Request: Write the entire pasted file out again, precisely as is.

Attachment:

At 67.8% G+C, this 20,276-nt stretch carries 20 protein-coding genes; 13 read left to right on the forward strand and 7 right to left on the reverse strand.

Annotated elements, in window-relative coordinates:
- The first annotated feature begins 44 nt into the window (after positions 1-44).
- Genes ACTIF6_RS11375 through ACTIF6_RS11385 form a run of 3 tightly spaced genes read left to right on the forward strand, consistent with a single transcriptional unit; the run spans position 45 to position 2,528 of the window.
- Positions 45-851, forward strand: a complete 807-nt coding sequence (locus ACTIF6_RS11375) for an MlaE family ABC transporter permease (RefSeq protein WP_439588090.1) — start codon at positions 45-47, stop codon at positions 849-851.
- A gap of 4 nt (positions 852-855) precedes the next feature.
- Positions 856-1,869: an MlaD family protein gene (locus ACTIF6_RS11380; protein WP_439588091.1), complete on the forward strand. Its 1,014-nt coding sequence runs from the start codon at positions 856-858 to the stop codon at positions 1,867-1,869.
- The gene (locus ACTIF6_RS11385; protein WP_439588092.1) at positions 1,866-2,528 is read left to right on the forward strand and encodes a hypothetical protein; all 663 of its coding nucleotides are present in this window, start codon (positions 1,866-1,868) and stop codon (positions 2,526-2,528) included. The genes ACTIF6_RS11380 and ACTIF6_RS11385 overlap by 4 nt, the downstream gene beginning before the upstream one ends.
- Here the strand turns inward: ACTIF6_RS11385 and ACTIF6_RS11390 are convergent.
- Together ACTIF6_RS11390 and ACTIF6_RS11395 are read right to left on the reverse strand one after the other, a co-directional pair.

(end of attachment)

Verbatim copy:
At 67.8% G+C, this 20,276-nt stretch carries 20 protein-coding genes; 13 read left to right on the forward strand and 7 right to left on the reverse strand.

Annotated elements, in window-relative coordinates:
- The first annotated feature begins 44 nt into the window (after positions 1-44).
- Genes ACTIF6_RS11375 through ACTIF6_RS11385 form a run of 3 tightly spaced genes read left to right on the forward strand, consistent with a single transcriptional unit; the run spans position 45 to position 2,528 of the window.
- Positions 45-851, forward strand: a complete 807-nt coding sequence (locus ACTIF6_RS11375) for an MlaE family ABC transporter permease (RefSeq protein WP_439588090.1) — start codon at positions 45-47, stop codon at positions 849-851.
- A gap of 4 nt (positions 852-855) precedes the next feature.
- Positions 856-1,869: an MlaD family protein gene (locus ACTIF6_RS11380; protein WP_439588091.1), complete on the forward strand. Its 1,014-nt coding sequence runs from the start codon at positions 856-858 to the stop codon at positions 1,867-1,869.
- The gene (locus ACTIF6_RS11385; protein WP_439588092.1) at positions 1,866-2,528 is read left to right on the forward strand and encodes a hypothetical protein; all 663 of its coding nucleotides are present in this window, start codon (positions 1,866-1,868) and stop codon (positions 2,526-2,528) included. The genes ACTIF6_RS11380 and ACTIF6_RS11385 overlap by 4 nt, the downstream gene beginning before the upstream one ends.
- Here the strand turns inward: ACTIF6_RS11385 and ACTIF6_RS11390 are convergent.
- Together ACTIF6_RS11390 and ACTIF6_RS11395 are read right to left on the reverse strand one after the other, a co-directional pair.